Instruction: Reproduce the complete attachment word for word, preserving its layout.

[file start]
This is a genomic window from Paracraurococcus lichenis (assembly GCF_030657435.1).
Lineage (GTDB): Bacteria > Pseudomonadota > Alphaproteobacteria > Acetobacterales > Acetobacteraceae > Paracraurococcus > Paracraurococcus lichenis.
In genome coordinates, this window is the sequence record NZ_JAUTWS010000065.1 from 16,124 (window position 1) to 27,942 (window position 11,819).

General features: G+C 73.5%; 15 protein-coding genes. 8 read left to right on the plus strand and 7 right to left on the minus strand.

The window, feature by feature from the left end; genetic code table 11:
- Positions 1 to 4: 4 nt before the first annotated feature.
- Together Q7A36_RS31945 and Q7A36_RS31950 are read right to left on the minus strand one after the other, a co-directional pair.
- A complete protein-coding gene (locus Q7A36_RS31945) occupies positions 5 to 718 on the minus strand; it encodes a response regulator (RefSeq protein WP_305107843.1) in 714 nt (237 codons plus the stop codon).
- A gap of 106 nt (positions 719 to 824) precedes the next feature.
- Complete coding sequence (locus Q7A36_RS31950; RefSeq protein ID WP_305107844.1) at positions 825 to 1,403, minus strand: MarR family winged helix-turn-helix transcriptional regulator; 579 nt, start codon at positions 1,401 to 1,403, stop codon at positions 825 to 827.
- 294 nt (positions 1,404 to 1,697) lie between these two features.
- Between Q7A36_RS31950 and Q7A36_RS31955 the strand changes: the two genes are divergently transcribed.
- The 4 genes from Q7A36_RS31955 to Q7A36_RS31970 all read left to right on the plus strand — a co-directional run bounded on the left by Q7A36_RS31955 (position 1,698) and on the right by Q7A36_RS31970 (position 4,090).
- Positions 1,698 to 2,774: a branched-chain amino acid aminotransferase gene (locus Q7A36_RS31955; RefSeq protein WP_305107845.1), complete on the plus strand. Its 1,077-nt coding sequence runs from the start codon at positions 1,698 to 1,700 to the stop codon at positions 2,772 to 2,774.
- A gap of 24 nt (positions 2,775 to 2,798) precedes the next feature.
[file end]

This is a genomic window from Paracraurococcus lichenis (assembly GCF_030657435.1).
Lineage (GTDB): Bacteria > Pseudomonadota > Alphaproteobacteria > Acetobacterales > Acetobacteraceae > Paracraurococcus > Paracraurococcus lichenis.
In genome coordinates, this window is the sequence record NZ_JAUTWS010000065.1 from 16,124 (window position 1) to 27,942 (window position 11,819).

General features: G+C 73.5%; 15 protein-coding genes. 8 read left to right on the plus strand and 7 right to left on the minus strand.

The window, feature by feature from the left end; genetic code table 11:
- Positions 1 to 4: 4 nt before the first annotated feature.
- Together Q7A36_RS31945 and Q7A36_RS31950 are read right to left on the minus strand one after the other, a co-directional pair.
- A complete protein-coding gene (locus Q7A36_RS31945) occupies positions 5 to 718 on the minus strand; it encodes a response regulator (RefSeq protein WP_305107843.1) in 714 nt (237 codons plus the stop codon).
- A gap of 106 nt (positions 719 to 824) precedes the next feature.
- Complete coding sequence (locus Q7A36_RS31950; RefSeq protein ID WP_305107844.1) at positions 825 to 1,403, minus strand: MarR family winged helix-turn-helix transcriptional regulator; 579 nt, start codon at positions 1,401 to 1,403, stop codon at positions 825 to 827.
- 294 nt (positions 1,404 to 1,697) lie between these two features.
- Between Q7A36_RS31950 and Q7A36_RS31955 the strand changes: the two genes are divergently transcribed.
- The 4 genes from Q7A36_RS31955 to Q7A36_RS31970 all read left to right on the plus strand — a co-directional run bounded on the left by Q7A36_RS31955 (position 1,698) and on the right by Q7A36_RS31970 (position 4,090).
- Positions 1,698 to 2,774: a branched-chain amino acid aminotransferase gene (locus Q7A36_RS31955; RefSeq protein WP_305107845.1), complete on the plus strand. Its 1,077-nt coding sequence runs from the start codon at positions 1,698 to 1,700 to the stop codon at positions 2,772 to 2,774.
- A gap of 24 nt (positions 2,775 to 2,798) precedes the next feature.